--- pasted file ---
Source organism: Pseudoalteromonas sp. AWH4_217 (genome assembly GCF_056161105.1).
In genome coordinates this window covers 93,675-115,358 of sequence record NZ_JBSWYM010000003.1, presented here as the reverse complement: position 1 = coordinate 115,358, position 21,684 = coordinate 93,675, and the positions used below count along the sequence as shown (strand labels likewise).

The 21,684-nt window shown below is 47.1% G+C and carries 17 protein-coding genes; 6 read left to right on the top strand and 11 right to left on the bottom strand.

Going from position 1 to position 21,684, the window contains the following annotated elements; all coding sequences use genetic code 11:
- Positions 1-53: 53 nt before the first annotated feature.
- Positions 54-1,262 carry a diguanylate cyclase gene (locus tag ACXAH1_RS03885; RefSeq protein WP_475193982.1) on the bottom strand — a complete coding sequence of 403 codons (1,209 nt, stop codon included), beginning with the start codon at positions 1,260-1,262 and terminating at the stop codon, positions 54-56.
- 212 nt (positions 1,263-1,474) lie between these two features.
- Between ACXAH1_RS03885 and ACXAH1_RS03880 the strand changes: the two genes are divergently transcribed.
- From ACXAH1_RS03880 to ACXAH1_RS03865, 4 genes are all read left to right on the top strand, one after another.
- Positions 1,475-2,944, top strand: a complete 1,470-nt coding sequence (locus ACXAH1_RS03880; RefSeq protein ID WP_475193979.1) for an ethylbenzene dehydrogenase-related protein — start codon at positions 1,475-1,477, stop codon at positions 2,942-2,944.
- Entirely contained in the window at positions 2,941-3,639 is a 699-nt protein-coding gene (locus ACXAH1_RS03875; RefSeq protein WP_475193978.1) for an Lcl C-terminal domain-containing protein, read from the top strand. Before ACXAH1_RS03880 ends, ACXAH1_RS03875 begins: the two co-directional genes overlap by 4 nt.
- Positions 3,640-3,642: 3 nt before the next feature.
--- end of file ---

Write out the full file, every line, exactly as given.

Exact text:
Source organism: Pseudoalteromonas sp. AWH4_217 (genome assembly GCF_056161105.1).
In genome coordinates this window covers 93,675-115,358 of sequence record NZ_JBSWYM010000003.1, presented here as the reverse complement: position 1 = coordinate 115,358, position 21,684 = coordinate 93,675, and the positions used below count along the sequence as shown (strand labels likewise).

The 21,684-nt window shown below is 47.1% G+C and carries 17 protein-coding genes; 6 read left to right on the top strand and 11 right to left on the bottom strand.

Going from position 1 to position 21,684, the window contains the following annotated elements; all coding sequences use genetic code 11:
- Positions 1-53: 53 nt before the first annotated feature.
- Positions 54-1,262 carry a diguanylate cyclase gene (locus tag ACXAH1_RS03885; RefSeq protein WP_475193982.1) on the bottom strand — a complete coding sequence of 403 codons (1,209 nt, stop codon included), beginning with the start codon at positions 1,260-1,262 and terminating at the stop codon, positions 54-56.
- 212 nt (positions 1,263-1,474) lie between these two features.
- Between ACXAH1_RS03885 and ACXAH1_RS03880 the strand changes: the two genes are divergently transcribed.
- From ACXAH1_RS03880 to ACXAH1_RS03865, 4 genes are all read left to right on the top strand, one after another.
- Positions 1,475-2,944, top strand: a complete 1,470-nt coding sequence (locus ACXAH1_RS03880; RefSeq protein ID WP_475193979.1) for an ethylbenzene dehydrogenase-related protein — start codon at positions 1,475-1,477, stop codon at positions 2,942-2,944.
- Entirely contained in the window at positions 2,941-3,639 is a 699-nt protein-coding gene (locus ACXAH1_RS03875; RefSeq protein WP_475193978.1) for an Lcl C-terminal domain-containing protein, read from the top strand. Before ACXAH1_RS03880 ends, ACXAH1_RS03875 begins: the two co-directional genes overlap by 4 nt.
- Positions 3,640-3,642: 3 nt before the next feature.